The city argues that the only exemption the legislature authorized it to approve for Breza's property under the WCA is a 400 square foot de minimis exemption. See Minn.Stat. § 103G.2241, subd. 9(a)(5) (2000) (authorizing exemption of 400 square feet for property “in the shoreland wetland protection zone”). We agree. By applying for an exemption, Breza was asking the city to find that the activity he engaged in was exempt from the requirement that the filled wetland on his property be replaced. See Minn.Stat. §§ 103G.222, subd. 1(a), 103G.2241 (2000). In order for the city to affirmatively approve Breza's requested exemption, the filling of the wetland on his property would have to have qualified as one of the exempted activities under the statute. Because Breza's property is located in the shoreland protection zone of Lake Minnetonka, the only exemption Breza qualified for under the WCA was the 400 square foot de minimis exemption. The city had no authority, under the WCA, to allow fill covering more than 400 square feet to remain in the wetland on Breza's property. Had the city granted Breza's application within the section 15.99 deadline, under the WCA it could not have allowed Breza to retain more than the 400 square feet of fill covered by the subdivision 9(a)(5) de minimis exemption.
The city has already recognized that the 400 square foot de minimis exemption was granted due to its failure to act on Breza's application within 60 days as required by Minn.Stat. § 15.99. Breza does not contend that any of the other exemptions under section 103G.2241 apply to his application. He also concedes that the city did not have the authority under the WCA to grant him permission to fill 5,737 square feet of wetland on his property.11
But Breza argues that the WCA is not the only relevant source of authority. He relies on Minn.Stat. § 15.99 and argues that the consequence of the city's failure to act on his application within 60 days must be that his entire request to fill 5,737 square feet of wetland was granted. He argues that the plain language of section 15.99 mandates this result.
There is no dispute that section 15.99 applies here. The legislature specifically incorporated the section's 60-day timeline into the WCA. See Minn.Stat. § 103G.2242, subd. 4 (2004) (“Upon receiving and considering all required data, the local government unit * * * must act on all replacement plan applications, banking plan applications, and exemption or no-loss determination requests in compliance with section 15.99.”). There likewise is no dispute that the city failed to act within the timeline required by section 15.99. The question before us is whether the granting of Breza's application by operation of section 15.99, confers on Breza greater relief than the city was authorized to grant had it acted on time. We turn now to that question.
The version of section 15.99 in effect when Breza applied for an exemption provided, in relevant part:
[E]xcept as otherwise provided in this section and notwithstanding any other law to the contrary, an agency must approve or deny within 60 days a written request * * * for a permit, license, or other governmental approval of an action. Failure of an agency to deny a request within 60 days is approval of the request.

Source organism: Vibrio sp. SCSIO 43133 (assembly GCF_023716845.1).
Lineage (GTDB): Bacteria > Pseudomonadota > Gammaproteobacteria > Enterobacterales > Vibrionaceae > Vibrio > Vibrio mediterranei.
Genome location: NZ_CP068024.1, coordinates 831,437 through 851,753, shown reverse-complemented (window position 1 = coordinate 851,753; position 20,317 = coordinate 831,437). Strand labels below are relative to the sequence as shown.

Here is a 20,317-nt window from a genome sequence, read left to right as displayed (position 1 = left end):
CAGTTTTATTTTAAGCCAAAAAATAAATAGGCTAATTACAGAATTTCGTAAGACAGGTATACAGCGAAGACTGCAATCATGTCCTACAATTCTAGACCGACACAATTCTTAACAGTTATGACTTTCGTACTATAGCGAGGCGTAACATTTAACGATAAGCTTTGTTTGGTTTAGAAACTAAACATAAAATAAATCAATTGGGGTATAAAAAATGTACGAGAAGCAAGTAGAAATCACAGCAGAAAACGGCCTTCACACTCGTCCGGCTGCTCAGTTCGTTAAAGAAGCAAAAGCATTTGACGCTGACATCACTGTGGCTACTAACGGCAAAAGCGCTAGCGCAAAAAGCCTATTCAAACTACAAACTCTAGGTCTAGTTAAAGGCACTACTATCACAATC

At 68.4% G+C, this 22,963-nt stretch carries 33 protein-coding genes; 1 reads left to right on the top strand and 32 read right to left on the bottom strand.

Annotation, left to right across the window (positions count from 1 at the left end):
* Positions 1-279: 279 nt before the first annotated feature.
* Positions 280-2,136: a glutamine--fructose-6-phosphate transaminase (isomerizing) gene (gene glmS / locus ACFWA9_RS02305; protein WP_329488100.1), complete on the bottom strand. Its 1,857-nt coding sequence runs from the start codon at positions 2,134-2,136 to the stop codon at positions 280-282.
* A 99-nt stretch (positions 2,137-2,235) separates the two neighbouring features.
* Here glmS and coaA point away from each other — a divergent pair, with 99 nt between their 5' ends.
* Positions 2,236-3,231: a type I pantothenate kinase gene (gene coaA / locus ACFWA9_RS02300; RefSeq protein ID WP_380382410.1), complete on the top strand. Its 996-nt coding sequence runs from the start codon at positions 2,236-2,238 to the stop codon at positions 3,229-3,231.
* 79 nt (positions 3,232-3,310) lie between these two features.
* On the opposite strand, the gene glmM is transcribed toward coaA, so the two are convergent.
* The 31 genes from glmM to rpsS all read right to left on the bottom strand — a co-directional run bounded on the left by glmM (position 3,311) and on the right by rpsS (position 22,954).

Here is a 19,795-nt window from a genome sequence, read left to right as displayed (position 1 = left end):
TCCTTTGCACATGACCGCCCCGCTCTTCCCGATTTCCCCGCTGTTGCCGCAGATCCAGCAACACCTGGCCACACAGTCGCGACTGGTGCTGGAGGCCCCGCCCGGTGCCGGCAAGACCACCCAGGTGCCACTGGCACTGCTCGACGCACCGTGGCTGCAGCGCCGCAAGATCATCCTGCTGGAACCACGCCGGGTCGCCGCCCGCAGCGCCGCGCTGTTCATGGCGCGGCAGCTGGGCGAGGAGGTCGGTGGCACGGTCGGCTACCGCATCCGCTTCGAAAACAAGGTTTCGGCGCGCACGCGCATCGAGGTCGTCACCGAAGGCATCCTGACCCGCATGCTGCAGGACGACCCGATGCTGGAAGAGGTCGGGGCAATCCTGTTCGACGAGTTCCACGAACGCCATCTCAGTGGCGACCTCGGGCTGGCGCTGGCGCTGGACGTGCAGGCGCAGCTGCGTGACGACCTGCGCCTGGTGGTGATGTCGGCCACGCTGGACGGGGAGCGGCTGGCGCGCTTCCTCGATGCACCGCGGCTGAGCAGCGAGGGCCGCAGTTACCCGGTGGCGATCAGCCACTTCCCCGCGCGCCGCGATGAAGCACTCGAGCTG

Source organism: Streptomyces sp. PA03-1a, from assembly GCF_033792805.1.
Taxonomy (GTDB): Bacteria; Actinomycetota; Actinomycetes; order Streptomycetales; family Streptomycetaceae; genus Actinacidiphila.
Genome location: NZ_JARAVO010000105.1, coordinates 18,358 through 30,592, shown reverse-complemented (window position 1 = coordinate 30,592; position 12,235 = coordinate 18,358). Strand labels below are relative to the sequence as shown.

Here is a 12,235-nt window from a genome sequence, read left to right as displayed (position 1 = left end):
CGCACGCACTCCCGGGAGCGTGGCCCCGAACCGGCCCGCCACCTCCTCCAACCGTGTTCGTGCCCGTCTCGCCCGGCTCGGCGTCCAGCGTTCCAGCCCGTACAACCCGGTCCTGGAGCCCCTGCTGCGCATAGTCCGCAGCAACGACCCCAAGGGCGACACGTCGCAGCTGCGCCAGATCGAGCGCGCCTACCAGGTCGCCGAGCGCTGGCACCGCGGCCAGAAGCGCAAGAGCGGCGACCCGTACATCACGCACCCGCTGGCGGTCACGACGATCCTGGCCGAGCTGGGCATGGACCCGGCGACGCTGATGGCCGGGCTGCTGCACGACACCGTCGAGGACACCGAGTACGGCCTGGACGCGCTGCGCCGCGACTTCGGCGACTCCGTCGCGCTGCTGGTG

Minn.Stat. § 15.99, subd. 2. “Agency” is defined as a “city, county, town, * * * and any other political subdivision of the state.” Id., subd. 1(b).
We examined section 15.99 in American Tower, L.P. v. City of Grant, 636 N.W.2d 309 (Minn.2001).12 In that case, we recognized that the 60-day deadline in section 15.99 was “definitive.” 636 N.W.2d at 313. The court of appeals has also construed section 15.99 in a number of cases, and Breza is correct to note that these cases have strictly enforced the 60-day rule by consistently holding that an agency's failure to comply with the section 15.99 timeline results in automatic approval of the request at issue. See, e.g., Kramer v. Otter Tail County Bd. of Comm'rs, 647 N.W.2d 23, 26 (Minn.App.2002).
Breza also relies on two cases that involve claims that the LGU approvals violated a city ordinance or state statute. See Gun Lake Ass'n v. County of Aitkin, 612 N.W.2d 177, 182 (Minn.App.2000) (“Relators allege that the grant of the * * * application is defective because the county failed to abide by relevant statutes and ordinances * * *.”), rev. denied (Minn. Sept. 13, 2000); Moreno v. City of Minneapolis, 676 N.W.2d 1, 2 (Minn.App.2004) (“On appeal to this court, [appellants] argue that the city erred by approving the * * * application because the application was defective and violated Minneapolis zoning ordinances.”). In these cases, the planning commissions of the LGUs acted on requests and those actions were appealed to the full governing bodies of the LGUs by other affected parties. Gun Lake, 612 N.W.2d at 180; Moreno, 676 N.W.2d at 2. In both cases, the governing bodies of the LGUs denied the appeals after the 60-day time limit and the affected parties appealed to the court of appeals. Gun Lake, 612 N.W.2d at 180; Moreno, 676 N.W.2d at 3.